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If you're looking for "I Spys," dating or LTRs, this is your scene.
If you're looking for full-on kink or group play, you'll get what you need here.
Unfortunately, Alicia Freese apparently has trouble writing an unbiased article. The zoning ordinance is clear:
"No home occupation shall create sounds, noise, dust, vibration, smell, smoke, heat, humidity, glare, radiation, electrical interference, fire hazard or any other hazard, nuisance or unsightliness which is discernible from any adjacent dwelling unit."
The city officials and the DRB cannot decide that it okay for Buchwald to impose his machine noise on Headrick.
A commercial woodshop, even one as feel-goodie as a luthier shop, doesn't belong in a residential neighborhood. Buchwald, who made his fortune in the financial sector, spend tens of thousands of dollars to install radiant heat and insulate in his garage, when he could have rented a space on Pine Street for much less money.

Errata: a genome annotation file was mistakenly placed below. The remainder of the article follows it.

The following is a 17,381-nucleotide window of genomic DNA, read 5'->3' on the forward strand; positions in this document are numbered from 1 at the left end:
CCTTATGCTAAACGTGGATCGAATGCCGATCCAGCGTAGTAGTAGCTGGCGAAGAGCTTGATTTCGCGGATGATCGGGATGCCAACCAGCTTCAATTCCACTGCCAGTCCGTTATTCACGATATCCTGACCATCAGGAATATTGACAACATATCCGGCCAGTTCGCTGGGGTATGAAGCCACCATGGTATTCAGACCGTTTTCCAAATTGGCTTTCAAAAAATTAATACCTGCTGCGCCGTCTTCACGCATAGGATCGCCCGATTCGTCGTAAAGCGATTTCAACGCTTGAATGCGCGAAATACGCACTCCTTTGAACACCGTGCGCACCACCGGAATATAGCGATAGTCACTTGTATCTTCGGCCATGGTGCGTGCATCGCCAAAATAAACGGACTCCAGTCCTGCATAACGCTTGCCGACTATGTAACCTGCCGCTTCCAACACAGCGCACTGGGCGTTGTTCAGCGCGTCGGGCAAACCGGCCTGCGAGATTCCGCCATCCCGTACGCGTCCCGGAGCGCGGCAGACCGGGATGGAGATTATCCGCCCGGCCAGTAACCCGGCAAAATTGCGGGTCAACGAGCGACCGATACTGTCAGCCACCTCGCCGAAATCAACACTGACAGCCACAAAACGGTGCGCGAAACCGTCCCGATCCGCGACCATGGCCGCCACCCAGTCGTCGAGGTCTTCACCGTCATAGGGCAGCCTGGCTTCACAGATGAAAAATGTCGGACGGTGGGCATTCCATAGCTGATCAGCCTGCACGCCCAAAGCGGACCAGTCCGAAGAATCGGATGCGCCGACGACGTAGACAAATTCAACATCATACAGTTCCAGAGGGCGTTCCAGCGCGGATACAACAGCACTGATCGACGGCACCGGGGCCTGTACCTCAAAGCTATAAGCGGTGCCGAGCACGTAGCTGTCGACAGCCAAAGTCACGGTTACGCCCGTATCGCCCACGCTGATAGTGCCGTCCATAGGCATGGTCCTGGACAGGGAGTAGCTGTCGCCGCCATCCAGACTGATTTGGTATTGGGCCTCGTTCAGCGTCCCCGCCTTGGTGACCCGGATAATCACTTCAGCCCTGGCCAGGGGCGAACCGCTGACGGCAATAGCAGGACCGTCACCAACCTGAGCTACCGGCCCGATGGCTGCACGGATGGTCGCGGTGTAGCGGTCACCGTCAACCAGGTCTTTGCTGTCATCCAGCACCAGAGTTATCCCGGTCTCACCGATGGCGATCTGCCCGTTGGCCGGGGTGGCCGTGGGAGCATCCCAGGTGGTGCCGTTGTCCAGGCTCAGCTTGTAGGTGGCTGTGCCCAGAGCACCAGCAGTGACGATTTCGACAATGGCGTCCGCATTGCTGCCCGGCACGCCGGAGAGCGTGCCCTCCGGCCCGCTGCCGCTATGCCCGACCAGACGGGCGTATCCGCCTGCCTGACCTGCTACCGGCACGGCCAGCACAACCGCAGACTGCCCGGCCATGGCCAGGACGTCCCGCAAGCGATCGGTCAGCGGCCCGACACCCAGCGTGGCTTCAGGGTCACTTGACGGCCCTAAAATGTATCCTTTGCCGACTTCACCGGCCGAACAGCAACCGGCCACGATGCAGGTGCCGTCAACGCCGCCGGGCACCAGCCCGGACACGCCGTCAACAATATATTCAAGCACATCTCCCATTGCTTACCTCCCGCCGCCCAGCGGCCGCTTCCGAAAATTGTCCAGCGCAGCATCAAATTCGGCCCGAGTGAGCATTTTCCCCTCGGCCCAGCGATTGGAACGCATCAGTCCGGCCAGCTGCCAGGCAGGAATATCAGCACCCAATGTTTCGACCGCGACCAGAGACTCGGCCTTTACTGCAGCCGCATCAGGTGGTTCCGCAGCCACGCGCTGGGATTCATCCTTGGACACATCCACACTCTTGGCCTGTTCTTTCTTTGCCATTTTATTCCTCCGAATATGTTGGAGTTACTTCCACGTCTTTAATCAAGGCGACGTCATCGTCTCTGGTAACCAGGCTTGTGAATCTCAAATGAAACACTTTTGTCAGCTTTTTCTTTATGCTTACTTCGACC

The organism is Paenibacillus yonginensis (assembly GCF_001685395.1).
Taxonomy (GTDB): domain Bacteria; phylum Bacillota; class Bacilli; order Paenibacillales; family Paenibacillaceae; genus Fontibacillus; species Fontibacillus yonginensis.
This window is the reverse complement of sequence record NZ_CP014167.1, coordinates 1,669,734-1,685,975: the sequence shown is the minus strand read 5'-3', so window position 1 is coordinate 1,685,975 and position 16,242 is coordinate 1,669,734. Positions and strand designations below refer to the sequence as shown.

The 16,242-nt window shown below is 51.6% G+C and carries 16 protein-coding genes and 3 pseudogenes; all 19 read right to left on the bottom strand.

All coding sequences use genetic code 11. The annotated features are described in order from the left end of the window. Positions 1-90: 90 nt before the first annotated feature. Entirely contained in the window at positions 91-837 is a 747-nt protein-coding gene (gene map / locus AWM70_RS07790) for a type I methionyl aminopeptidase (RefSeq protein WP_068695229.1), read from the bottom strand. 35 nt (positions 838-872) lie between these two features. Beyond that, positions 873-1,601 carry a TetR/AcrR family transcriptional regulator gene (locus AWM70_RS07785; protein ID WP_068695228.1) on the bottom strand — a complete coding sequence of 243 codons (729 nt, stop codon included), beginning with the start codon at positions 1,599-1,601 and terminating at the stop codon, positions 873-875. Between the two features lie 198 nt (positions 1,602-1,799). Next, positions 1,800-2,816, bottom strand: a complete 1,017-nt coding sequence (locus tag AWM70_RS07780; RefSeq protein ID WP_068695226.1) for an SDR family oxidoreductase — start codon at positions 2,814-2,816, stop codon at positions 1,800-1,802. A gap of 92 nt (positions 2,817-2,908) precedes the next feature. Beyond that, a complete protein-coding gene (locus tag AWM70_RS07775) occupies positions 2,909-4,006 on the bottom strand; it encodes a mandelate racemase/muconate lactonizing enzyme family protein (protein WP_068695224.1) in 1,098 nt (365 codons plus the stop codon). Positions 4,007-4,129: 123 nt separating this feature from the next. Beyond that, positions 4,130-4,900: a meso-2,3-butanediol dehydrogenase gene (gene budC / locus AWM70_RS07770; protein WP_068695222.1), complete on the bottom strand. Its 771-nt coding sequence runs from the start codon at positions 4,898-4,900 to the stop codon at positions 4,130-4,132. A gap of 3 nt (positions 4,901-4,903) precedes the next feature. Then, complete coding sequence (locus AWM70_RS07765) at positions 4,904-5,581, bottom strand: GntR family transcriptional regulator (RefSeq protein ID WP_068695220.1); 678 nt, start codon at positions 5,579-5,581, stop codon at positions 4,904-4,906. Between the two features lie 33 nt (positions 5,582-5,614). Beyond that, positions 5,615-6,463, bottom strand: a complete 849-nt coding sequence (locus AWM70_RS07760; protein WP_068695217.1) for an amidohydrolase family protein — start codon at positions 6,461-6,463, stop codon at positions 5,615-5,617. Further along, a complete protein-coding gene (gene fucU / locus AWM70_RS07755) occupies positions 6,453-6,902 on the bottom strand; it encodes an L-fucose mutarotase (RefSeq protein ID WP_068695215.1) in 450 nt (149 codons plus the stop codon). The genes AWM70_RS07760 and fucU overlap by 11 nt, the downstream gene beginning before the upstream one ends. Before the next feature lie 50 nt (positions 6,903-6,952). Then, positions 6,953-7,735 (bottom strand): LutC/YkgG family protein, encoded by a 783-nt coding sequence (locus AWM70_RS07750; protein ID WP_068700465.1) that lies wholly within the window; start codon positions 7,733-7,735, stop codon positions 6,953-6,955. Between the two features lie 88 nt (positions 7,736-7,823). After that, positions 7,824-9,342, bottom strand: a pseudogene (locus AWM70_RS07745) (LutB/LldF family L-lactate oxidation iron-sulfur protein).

Buchwald, who bought his house for over $700,000 cash, raised close to $10,000 from dozens of dupes to help pay of his "legal expenses." He represented himself pro se at the hearing. I hope he gives that money back.
Freese may have trouble hearing or her sound test may have been rigged by Buchwald, but the sound engineer heard and recorded sound from the wood shop from within Headrick's house.
If any taxpayer money has been wasted it has been wasted by Buchwald, who, according to Code Enforcement documents, routinely violated the conditions of his permit, and requested to hold the recent hearing even though he is moving out of state and the permit is no longer needed. Judge Walsh wasted everyone's time by refusing to stay the hearing pending the sale of the Buchwald property.